Peace Corps Volunteers as Global Citizens




Peace Corps Volunteers as Global Citizens

“I therefore propose . . . a Peace Corps of talented young men and women willing
and able to serve their country . . . as ‘ambassadors of peace.’” — John F. Kennedy
in his campaign speech at the Cow Palace, November 2, 1960

The first groups of Peace Corps Volunteer as they wave from the tarmac before boarding a Pan Am plane to Ghana, August 28, 1961.(Getty Images)

A day after his inauguration, President Kennedy called Sargent Shriver and asked him to start figuring out if the Peace Corps idea really made sense. Shriver immediately called Harris Wofford, who had worked on the campaign, and the two of them reached out to others. Among those were Warren Wiggins and Bill Josephson, who had written a 30-page proposal, “The Towering Task,” which became the new agency’s blueprint.

This task force established three official goals for the Peace Corps, which Wofford later summarized in his book Of Kennedys & Kings:

First Goal: It can contribute to the development of critical countries and regions.

Second Goal: It can promote international cooperation and goodwill toward this

Third Goal: It can also contribute to the education of America and to more intelligent
American participation in the world.

Most Americans are aware of the first two goals, although they might express them differently. But many of our fellow citizens are unaware of the third goal, which is ironic since “the education of America” is a goal that Returned Peace Corps Volunteers (RPCVs) have worked hard to achieve, in solid and exciting ways. It is time now — 2021, the Peace Corps’ 60th anniversary year, for us to recognize — and quantify — what RPCVs have accomplished since their days of service.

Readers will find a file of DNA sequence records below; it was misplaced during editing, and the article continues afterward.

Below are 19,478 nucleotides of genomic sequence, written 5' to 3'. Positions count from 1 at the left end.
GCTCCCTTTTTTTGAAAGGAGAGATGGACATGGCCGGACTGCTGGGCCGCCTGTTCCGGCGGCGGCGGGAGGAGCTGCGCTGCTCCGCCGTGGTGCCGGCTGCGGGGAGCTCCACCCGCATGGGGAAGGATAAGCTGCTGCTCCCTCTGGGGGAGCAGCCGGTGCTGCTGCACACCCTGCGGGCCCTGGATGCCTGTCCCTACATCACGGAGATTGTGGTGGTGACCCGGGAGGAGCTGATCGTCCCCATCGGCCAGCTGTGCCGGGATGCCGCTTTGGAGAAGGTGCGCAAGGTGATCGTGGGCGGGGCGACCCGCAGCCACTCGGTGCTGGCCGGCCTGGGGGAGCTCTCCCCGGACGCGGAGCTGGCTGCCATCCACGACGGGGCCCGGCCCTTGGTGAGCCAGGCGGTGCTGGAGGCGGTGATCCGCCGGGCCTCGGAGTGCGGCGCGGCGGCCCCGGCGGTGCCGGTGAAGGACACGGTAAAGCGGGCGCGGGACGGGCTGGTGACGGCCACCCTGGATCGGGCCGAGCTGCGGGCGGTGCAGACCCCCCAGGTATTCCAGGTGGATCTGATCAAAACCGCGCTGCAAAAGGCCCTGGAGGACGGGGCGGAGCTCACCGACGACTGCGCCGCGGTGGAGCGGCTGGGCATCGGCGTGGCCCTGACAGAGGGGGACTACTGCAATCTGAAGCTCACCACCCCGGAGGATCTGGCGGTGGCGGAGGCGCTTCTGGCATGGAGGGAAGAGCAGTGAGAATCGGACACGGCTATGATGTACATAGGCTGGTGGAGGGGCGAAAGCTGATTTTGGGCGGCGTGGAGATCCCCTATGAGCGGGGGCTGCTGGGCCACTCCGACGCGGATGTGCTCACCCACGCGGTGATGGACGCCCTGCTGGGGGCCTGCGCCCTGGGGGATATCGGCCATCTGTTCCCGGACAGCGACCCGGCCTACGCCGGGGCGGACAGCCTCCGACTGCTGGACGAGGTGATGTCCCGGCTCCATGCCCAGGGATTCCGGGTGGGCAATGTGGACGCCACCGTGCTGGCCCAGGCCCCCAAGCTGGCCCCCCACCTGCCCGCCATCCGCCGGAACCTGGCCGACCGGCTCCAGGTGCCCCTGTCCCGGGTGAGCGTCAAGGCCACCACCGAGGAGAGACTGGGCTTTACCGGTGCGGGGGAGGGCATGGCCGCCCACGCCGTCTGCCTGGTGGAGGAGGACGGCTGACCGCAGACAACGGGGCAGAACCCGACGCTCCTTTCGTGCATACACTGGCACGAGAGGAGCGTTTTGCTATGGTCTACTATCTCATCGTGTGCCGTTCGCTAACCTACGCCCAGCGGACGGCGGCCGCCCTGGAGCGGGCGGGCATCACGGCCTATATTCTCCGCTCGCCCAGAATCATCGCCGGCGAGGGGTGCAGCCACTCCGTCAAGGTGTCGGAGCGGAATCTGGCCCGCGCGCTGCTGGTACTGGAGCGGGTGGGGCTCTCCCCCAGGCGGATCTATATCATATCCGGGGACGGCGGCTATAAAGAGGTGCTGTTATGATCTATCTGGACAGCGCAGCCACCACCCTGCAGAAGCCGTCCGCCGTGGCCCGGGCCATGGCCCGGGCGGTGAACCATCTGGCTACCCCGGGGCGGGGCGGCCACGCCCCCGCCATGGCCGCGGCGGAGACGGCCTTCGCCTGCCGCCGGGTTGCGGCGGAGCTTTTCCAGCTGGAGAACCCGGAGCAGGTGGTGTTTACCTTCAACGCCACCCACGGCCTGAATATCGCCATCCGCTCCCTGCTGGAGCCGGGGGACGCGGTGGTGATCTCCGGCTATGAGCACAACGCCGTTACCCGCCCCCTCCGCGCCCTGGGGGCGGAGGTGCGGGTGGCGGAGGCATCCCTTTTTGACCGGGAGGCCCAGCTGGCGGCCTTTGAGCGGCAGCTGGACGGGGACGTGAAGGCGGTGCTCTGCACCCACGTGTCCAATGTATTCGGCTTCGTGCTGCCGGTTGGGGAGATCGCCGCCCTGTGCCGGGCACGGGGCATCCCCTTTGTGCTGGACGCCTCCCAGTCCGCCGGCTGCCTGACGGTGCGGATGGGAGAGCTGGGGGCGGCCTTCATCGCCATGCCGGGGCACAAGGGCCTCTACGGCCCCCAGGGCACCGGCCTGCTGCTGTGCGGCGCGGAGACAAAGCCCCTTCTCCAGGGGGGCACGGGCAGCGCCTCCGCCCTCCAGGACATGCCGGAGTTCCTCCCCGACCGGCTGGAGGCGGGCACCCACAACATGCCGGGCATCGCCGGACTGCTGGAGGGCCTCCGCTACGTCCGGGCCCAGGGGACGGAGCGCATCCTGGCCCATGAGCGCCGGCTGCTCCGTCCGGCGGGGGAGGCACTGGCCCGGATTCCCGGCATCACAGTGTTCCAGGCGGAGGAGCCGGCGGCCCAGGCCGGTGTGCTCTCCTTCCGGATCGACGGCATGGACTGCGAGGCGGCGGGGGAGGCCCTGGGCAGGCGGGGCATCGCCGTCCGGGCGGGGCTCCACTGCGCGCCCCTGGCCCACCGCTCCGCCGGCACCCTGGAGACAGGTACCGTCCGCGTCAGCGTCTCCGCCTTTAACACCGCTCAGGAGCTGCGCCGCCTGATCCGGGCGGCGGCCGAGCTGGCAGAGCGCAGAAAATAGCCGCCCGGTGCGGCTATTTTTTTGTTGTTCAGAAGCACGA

I propose that the Peace Corps Fund recruit and pay an RPCV graduate student or someone who has recently left grad school, to produce a statistical study documenting what RPCVs have accomplished not only in their former countries of service but here at home.

These statistics will become the springboards of articles and opinion pieces about the valuable “Third Goal” work done by Returned Peace Corps Volunteers in the last 60 years — stories that the Peace Corps Fund will seek to place in a variety of publications, print and digital, to inform and inspire the American public.

The research will coincide with the 2020 publication of Sargent Shriver’s manuscript The War on Poverty. In early 2021, the National Peace Corps Association (NPCA) will co-host with the JFK Library and Museum a special event to promote the book and what it means to be a global citizen. The event will be the first of dozens across the country in celebration of the 60th anniversary of the founding of the Peace Corps.

Here’s an overview of RPCV History
  • RPCVs, who have served in 141 countries since 1961, now dominate the ranks of our Foreign Service, some as State Department diplomats, others as officers of USAID, USDA and MCC programs overseas.
  • RPCVs work for dozens of non-government organizations (NGOs) throughout the developing world.